Saturday, August 12, 2017

Public’s “A Midsummer Night’s Dream” trendy take on Bard’s 16th-century comedy

Filed under: Theater — Lucy Komisar @ 3:30 pm

By Lucy Komisar

Annaleigh Ashford as Helena and Alex Hernandez as Demetrius, photo Joan Marcus.

Annaleigh Ashford as Helena and Danny Burstein as Bottom shine in Lear deBessonet’s funny, inspired by teen movies, jazzy staging of Shakespeare’s comedy about dueling lovers. But the rest of the cast glitters almost as brightly.

We know this will be a cool production when we meet the Duke (Bhavesh Patel) and his fiancée Hippolyta, Queen of the Amazons (De’dre Aziza). He is in-your-face smart, and she is sensually on the mark.

The younger couples have some difficulties. Egeus (David Manis) the blue pinstriped father of Hermia (Shalita Grant) wants her to marry Demetrius (Alex Hernandez). But she loves Lysander (Kyle Beltran). To complicate matters, Helena (Ashford) loves Demetrius, but he loves Hermia.

Richard Poe as Oberon and Kristine Nielsen as Robin Goodfellow, photo Joan Marcus.

Trying to work out the romantic complexity, the youths flee to the forest, which is inhabited by fairy king Oberon (Richard Poe), his wife Titania (Phylicia Rashad), Robin Goodfellow, a puck, (Kristine Nielsen) and sprites in white nightdresses and PJs. They dance to terrific pop rock and jazz by composer Justin Levine.

The production is modern in spirit without being altogether modern in dress. The boys and girls seem working class. Hermia, quite nonplussed, is given the choice of death or a single life if she doesn’t accept to wed Demetrius. Her response is teenage shriek. Helena seems a little flaky. They are like coeds, with wide skirts, straw hats. The “swains,” Lysander and Demetrius, appear in colorful street clothes.

Kyle Beltran as Lysander, Kristine Nielsen as Robin Goodfellow, Shalita Grant as Hermia, photo Joan Marcus.

But into the magical forest. The set is three tall trees laden with heavy clumps of leaves. Oberon is annoyed that Titania has adopted a “changeling” child (Benjamin Ye), so he arranges for Puck to sprinkle dust on her that will make her fall in love with the first creature she sees. And, in generosity, the same for the Athenian lover, who he assumes to be Demetrius, who should then see Helena. This is achieved by a squirty flower.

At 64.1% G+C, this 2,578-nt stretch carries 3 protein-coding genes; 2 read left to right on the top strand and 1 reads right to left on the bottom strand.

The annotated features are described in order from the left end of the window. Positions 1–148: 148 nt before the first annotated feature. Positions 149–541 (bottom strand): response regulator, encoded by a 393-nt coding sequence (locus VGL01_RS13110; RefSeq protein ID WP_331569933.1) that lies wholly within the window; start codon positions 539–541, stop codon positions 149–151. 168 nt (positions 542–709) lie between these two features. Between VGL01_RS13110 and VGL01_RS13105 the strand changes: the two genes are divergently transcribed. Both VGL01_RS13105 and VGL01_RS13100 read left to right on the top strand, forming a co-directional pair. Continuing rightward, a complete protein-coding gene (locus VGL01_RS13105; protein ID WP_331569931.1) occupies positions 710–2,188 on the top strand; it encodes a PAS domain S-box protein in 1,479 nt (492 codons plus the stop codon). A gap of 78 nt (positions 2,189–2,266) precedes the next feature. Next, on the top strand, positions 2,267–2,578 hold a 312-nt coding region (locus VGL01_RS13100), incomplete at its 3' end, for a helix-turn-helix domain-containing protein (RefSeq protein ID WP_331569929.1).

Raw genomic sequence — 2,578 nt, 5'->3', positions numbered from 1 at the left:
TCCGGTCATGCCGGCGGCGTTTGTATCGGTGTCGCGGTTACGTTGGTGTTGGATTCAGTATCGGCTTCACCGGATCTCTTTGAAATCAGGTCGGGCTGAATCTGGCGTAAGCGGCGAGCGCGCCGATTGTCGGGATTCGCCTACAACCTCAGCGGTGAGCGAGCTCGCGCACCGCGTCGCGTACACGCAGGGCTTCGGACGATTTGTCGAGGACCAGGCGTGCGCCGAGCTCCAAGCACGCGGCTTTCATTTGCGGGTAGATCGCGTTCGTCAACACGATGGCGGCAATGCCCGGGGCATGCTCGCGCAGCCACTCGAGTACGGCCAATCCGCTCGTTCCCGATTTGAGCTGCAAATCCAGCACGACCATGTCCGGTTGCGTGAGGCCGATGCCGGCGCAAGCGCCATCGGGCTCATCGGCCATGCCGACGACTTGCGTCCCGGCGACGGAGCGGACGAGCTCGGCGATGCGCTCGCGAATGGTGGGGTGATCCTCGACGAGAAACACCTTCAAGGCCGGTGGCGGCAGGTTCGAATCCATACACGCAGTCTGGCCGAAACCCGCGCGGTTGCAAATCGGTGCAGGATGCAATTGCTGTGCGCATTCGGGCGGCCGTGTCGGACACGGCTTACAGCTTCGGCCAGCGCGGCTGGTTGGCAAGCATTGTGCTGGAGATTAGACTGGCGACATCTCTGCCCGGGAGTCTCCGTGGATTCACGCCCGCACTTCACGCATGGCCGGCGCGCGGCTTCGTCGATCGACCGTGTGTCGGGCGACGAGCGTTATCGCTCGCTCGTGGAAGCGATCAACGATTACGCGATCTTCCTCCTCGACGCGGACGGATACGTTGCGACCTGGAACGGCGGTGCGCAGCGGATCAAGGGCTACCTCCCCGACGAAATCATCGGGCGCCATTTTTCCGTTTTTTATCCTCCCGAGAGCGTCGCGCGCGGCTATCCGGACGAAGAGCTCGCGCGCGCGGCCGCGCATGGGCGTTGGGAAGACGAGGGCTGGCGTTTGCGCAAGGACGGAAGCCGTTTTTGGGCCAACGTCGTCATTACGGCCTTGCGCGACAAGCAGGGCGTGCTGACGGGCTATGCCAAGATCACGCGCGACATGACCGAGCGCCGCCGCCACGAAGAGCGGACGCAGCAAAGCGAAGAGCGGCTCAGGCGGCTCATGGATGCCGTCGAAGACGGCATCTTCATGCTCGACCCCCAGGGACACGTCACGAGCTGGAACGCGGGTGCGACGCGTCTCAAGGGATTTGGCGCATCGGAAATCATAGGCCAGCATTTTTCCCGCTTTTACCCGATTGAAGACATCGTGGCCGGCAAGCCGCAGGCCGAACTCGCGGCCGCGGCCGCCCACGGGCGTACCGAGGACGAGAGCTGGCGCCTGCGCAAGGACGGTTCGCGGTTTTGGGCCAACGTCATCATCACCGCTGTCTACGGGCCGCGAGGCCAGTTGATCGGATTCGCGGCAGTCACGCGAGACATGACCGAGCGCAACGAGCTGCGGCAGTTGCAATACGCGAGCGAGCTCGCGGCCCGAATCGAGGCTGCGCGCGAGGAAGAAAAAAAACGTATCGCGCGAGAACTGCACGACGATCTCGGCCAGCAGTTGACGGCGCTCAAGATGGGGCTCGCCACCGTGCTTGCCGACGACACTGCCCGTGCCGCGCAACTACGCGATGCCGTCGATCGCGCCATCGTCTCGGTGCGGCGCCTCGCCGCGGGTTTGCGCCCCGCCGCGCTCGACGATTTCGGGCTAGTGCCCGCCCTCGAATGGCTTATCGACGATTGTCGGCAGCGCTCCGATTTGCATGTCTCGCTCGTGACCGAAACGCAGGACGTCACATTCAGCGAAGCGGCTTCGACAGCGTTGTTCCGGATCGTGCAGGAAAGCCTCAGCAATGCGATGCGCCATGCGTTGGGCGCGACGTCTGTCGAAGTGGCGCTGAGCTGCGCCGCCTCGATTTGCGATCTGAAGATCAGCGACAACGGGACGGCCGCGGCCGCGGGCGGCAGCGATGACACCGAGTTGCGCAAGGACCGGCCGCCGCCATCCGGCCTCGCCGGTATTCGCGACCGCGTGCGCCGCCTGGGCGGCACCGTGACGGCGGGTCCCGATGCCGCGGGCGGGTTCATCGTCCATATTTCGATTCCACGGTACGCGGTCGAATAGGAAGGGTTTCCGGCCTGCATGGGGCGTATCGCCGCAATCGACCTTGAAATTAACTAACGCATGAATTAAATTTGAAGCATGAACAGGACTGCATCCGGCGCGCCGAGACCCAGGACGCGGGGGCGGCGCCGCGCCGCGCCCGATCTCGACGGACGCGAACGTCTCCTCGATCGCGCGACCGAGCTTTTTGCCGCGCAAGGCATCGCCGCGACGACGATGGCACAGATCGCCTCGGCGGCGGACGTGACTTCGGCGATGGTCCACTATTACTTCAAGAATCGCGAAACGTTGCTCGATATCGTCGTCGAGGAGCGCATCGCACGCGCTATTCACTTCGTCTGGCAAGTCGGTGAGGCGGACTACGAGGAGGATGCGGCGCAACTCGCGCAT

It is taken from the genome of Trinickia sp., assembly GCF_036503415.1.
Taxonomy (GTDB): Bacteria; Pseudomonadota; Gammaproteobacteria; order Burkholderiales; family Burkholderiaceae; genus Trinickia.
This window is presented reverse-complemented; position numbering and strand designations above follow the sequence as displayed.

Phylicia Rashad as Titania, Danny Burstein as Nick Bottom, photo Joan Marcus.

Well, Titania awakes to see Bottom transformed to an ass. And Puck anoints the wrong Athenian. (Did Shakespeare originate the sitcom?)

This is a very physical production. Some actors arrive whizzing down a slide set in a tree trunk. Helena hangs on Demetrius’s body. Ashford does brilliant comedic turns with her face and body language. Her shtick pushing off suiters is a classic. Grant as Hermia shrieks a lot in typical teen sit-com mode. She jumps onto Lysander’s back, hangs on his leg. Then there is a campy fight threat between the two women. Of course, all will be straightened out.

Puck and Oberon watch Shalita Grant as Hermia and Alex Hernandez as Demetrius, photo Joan Marcus.

Burstein makes the secondary role of Bottom a star of the show. But I’ve loved seeing him in any role, from Tevye in “Fiddler” to the entrepreneurial sailor in “South Pacific.”

Another highlight is Marcelle Davies-Lashley as the smart jazz singer in glittery gold dress who does numbers between scenes.

From the moment the iconic Kristine Nielsen as Puck appears in her trademark quirky manner, till the grand finale when a young fellow sails across the stage with a sign that says, “Please stand for the brides,” and the audience does, the Public Theater production is a smashing delight. You wish Shakespeare could have seen it.

A Midsummer Night’s Dream.” Written by William Shakespeare; directed by Lear deBessonet, choreographed by Chase Brock. The Public Theater at the Delacorte, Central Park West and 79th Street, New York City. 212.539.8500. The video. Opened July 11, 2017; closes Aug 13, 2017. 8/12/17.